[…] National polling from the 1960s shows that even during that celebrated “golden age” of nonviolent protest, most Americans were against marches and demonstrations. A 1961 Gallup poll revealed that 57 percent of the public thought that lunch counter sit-ins and other demonstrations would hurt integration efforts. A 1963 poll showed that 60 percent had an unfavorable feeling toward the planned March on Washington, where Dr. King gave his “I Have a Dream” speech. A year later, 74 percent said that since black people had made some progress, they should stop their demonstrations; and by 1969, 74 percent said that marching, picketing and demonstrations were hurting the civil rights cause. As for Dr. King personally, the figure who current moderates most readily point to as a model, 50 percent of people polled in 1966 thought that he was hurting the civil rights movement; only 36 percent believed he was helping.

The civil rights movement was messy, disorderly, confrontational and yes, sometimes violent. Those standing on the sidelines of the current racial-justice movement, waiting for a pristine or flawless exercise of righteous protest, will have a long wait. They, we suspect, will be this generation’s version of the millions who claim that they were one of the thousands who marched with Dr. King. Each of us should realize that what we do now is most likely what we would have done during those celebrated protests 50 years ago. Rather than critique from afar, come out of your homes, follow those who are closest to the pain, and help us to redeem this country, and yourselves, in the process.

So I wanted to outline some of the new topics outlined in the new California history-social sciences curriculum to include and celebrate LGBTQ+ history. Because it’s something I’ve been doing a lot of research into and I just think it’s absolutely fantastic. The following is copied from the “Making the Framework Fair” document - a report from the Committee on LGBT History. It’s a comprehensive list of the topics proposed.

> Grade 2: 

• LGBT families in the context of understanding family diversity as a contemporary and historical reality 

>Grade 4: 

• Central roles played by gender and sexuality in California’s history as a site of rich, contested, and changing diversity 

- How settlers and missionaries sought to impose European American concepts of gender and sexuality on Native American societies 

- Possibilities and motivations for same-sex intimacies and gender diversity in frontier conditions and the Gold Rush era 

- The role of gender and sexuality in nineteenth- and early twentieth-century migrant belonging and policing 

- The crucial place of California and Californians in the development of the modern LGBT rights movement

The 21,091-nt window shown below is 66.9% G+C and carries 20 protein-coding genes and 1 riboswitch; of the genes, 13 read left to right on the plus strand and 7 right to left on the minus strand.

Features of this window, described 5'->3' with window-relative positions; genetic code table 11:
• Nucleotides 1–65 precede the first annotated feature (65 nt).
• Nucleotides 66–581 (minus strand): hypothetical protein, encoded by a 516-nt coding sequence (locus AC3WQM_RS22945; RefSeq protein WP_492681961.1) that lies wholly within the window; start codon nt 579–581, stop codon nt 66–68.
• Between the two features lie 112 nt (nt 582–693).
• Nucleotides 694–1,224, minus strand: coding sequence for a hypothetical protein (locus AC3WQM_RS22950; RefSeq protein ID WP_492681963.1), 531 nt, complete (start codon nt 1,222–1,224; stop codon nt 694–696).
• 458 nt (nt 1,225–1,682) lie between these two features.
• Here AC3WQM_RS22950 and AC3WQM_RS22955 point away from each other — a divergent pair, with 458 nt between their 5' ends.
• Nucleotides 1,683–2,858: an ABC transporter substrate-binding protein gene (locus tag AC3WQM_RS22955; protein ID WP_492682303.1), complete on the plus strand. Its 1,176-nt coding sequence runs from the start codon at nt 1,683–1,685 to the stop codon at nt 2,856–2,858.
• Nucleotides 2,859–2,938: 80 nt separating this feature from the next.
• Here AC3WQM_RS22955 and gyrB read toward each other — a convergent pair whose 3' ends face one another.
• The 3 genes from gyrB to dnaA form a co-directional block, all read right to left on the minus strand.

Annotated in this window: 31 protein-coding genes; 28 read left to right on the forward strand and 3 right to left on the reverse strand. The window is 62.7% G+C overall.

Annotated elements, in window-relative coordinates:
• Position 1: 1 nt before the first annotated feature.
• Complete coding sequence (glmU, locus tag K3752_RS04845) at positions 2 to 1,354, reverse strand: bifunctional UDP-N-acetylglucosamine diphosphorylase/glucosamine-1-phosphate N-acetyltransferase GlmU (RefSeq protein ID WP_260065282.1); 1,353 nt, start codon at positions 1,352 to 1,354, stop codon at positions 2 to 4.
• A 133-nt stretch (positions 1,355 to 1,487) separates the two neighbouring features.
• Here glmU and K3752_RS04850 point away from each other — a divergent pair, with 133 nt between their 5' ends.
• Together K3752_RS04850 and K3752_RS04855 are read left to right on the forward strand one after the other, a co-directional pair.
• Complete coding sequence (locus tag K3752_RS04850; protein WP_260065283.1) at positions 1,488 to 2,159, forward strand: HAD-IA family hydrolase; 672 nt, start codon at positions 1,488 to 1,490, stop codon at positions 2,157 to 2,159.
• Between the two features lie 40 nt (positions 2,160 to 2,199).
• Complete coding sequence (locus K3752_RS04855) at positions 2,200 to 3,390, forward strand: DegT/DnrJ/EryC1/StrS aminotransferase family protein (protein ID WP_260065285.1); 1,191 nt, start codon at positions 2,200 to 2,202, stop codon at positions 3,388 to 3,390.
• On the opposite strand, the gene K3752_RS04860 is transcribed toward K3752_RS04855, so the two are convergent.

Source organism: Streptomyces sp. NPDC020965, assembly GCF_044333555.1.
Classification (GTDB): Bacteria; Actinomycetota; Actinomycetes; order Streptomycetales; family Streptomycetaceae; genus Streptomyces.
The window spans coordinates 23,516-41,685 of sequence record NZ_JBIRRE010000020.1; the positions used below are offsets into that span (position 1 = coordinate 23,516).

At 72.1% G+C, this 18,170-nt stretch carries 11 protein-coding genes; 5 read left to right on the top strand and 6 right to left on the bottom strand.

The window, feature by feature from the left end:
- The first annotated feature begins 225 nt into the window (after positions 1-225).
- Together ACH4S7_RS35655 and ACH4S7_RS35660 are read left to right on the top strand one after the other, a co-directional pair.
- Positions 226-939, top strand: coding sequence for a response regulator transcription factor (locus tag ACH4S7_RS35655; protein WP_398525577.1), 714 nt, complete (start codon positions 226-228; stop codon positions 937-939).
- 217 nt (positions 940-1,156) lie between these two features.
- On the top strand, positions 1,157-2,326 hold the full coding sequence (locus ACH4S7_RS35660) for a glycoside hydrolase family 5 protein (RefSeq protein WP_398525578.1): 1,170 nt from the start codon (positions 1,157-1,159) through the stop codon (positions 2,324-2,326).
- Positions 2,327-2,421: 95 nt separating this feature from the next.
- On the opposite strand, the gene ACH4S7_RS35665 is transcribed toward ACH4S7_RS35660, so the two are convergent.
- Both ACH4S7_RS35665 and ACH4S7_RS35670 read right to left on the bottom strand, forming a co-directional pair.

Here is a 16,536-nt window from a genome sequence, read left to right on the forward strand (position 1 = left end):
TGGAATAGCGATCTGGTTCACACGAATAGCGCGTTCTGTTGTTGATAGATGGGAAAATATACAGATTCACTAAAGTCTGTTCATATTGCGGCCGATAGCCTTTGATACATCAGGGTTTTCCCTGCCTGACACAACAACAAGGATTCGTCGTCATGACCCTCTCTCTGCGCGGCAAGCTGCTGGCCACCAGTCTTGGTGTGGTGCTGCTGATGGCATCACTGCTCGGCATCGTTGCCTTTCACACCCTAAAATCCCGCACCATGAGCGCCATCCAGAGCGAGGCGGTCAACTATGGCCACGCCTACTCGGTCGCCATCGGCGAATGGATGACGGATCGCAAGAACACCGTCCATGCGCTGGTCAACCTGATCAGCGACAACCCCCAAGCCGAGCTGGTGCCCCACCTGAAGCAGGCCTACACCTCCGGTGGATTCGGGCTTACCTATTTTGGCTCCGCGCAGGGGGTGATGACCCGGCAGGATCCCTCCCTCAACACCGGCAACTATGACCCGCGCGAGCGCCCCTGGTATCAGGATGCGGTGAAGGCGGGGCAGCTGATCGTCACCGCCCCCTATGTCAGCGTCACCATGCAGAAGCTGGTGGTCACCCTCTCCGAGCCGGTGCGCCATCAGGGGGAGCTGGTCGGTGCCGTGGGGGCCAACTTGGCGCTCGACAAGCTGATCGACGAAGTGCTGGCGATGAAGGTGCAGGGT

>Grade 5: 

• Variation over time, region, and culture in colonial American practices and laws with regard to gender and sexuality 

- Native American gender and sexual diversity and European responses in the context of North American colonialism 

- Regional diversity in family and community arrangements, gender roles and possibilities, and approaches to sexuality in law and practice, with attention to Puritans, Quakers, Southern settlers, and enslaved Africans 

>Grade 8: 

• Fundamental transformations in gender and sexuality in conjunction with nineteenth-century urbanization and industrialization 

- Same-sex romantic friendship as an accepted cultural practice resulting from the separate spheres ideology and shifting gender expectations for women and men 

- Roles of gender and sexuality in the practice and struggles over slavery and emancipation 

- Interlocking ways that gender, sexuality, and race shaped Western expansionism and the diverse possibilities it presented 

- Evolving social and cultural expressions of intimacy between men and women (including same-sex relations) through urbanization and immigration

>Grade 11: 

• The evolution of modern LGBT communities and identities 

- Relationships formed in the late nineteenth- and early twentieth-century female worlds of settlement houses, women’s colleges, and social movements

- Sexual and gender diversity in early twentieth-century cities and cultural movements, including the Harlem Renaissance 

- The impact on approaches to same-sex sexuality, gender diversity, and cultural expression of 1920s changes in sexual and gender norms, including Prohibition, the rise of dating, and the emphasis on companionate marriage

- New possibilities in World War II for same-sex intimacy, community, and identity on the homefront and abroad 

- The postwar creation of vibrant if persecuted LGBT subcultures 

- The formation of open and expressive LGBT cultures and communities since the 1970s 

- Contemporary diversity of LGBT people, families, and relationships 

• Twentieth-century persecution of sexual and gender minorities and the related growth of the LGBT civil rights movement 

- The medicalization of homosexuality and gender diversity as pathological and the subsequent struggle against this perspective

 - Systematic World War II attempts to eliminate gay men and lesbians from the military and the establishment of a regime of dishonorable discharge that denied many veterans their rights to benefits 

- The Lavender Scare targeting gay men and lesbians, which developed in conjunction with the postwar Red Scare and exceeded its impact in both time and scope 

- Homophile, gay liberation, and contemporary LGBT movements as part of the story of civil rights activism in the United States 

- Anti-gay activism as part of the rise of the New Right 

- AIDS as a medical, political, and social issue in U.S. history 

- Court cases about same-sex sexuality and gender diversity demonstrating changes in policies and public opinion over time


This is super exciting news for parents and teachers in California. Hopefully the rest of the U.S. follows suit quickly. It’s also important to note that teachers aren’t really being forced to teach these subjects, nor are they yet included in textbooks, worksheets, or other teaching tools very widely. Teachers are receiving trainings, but it will take years to disseminate this throughout the state.